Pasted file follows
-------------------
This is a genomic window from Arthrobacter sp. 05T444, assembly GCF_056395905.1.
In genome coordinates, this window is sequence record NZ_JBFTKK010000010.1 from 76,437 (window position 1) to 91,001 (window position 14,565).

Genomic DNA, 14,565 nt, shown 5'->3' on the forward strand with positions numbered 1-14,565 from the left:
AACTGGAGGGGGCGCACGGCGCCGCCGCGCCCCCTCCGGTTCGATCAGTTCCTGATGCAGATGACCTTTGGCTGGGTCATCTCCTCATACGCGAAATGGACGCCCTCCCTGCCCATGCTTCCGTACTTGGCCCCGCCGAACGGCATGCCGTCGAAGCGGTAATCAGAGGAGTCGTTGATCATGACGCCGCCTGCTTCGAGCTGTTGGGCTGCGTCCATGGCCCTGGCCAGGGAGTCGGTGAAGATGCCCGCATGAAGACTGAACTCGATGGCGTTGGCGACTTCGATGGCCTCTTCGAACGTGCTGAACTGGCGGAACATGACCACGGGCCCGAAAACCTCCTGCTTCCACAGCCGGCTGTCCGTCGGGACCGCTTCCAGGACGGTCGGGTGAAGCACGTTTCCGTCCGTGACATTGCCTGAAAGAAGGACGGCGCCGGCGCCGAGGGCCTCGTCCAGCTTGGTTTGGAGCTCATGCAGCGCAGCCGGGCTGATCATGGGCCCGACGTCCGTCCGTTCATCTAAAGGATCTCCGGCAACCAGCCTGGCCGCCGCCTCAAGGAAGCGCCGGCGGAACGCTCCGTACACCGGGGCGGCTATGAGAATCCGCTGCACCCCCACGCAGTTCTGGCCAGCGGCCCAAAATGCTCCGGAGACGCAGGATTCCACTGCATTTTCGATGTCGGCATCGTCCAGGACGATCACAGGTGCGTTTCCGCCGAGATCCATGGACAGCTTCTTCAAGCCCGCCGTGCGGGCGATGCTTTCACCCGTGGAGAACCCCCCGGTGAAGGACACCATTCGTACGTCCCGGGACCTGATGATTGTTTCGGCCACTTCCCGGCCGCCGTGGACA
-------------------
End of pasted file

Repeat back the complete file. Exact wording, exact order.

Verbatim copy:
This is a genomic window from Arthrobacter sp. 05T444, assembly GCF_056395905.1.
In genome coordinates, this window is sequence record NZ_JBFTKK010000010.1 from 76,437 (window position 1) to 91,001 (window position 14,565).

Genomic DNA, 14,565 nt, shown 5'->3' on the forward strand with positions numbered 1-14,565 from the left:
AACTGGAGGGGGCGCACGGCGCCGCCGCGCCCCCTCCGGTTCGATCAGTTCCTGATGCAGATGACCTTTGGCTGGGTCATCTCCTCATACGCGAAATGGACGCCCTCCCTGCCCATGCTTCCGTACTTGGCCCCGCCGAACGGCATGCCGTCGAAGCGGTAATCAGAGGAGTCGTTGATCATGACGCCGCCTGCTTCGAGCTGTTGGGCTGCGTCCATGGCCCTGGCCAGGGAGTCGGTGAAGATGCCCGCATGAAGACTGAACTCGATGGCGTTGGCGACTTCGATGGCCTCTTCGAACGTGCTGAACTGGCGGAACATGACCACGGGCCCGAAAACCTCCTGCTTCCACAGCCGGCTGTCCGTCGGGACCGCTTCCAGGACGGTCGGGTGAAGCACGTTTCCGTCCGTGACATTGCCTGAAAGAAGGACGGCGCCGGCGCCGAGGGCCTCGTCCAGCTTGGTTTGGAGCTCATGCAGCGCAGCCGGGCTGATCATGGGCCCGACGTCCGTCCGTTCATCTAAAGGATCTCCGGCAACCAGCCTGGCCGCCGCCTCAAGGAAGCGCCGGCGGAACGCTCCGTACACCGGGGCGGCTATGAGAATCCGCTGCACCCCCACGCAGTTCTGGCCAGCGGCCCAAAATGCTCCGGAGACGCAGGATTCCACTGCATTTTCGATGTCGGCATCGTCCAGGACGATCACAGGTGCGTTTCCGCCGAGATCCATGGACAGCTTCTTCAAGCCCGCCGTGCGGGCGATGCTTTCACCCGTGGAGAACCCCCCGGTGAAGGACACCATTCGTACGTCCCGGGACCTGATGATTGTTTCGGCCACTTCCCGGCCGCCGTGGACA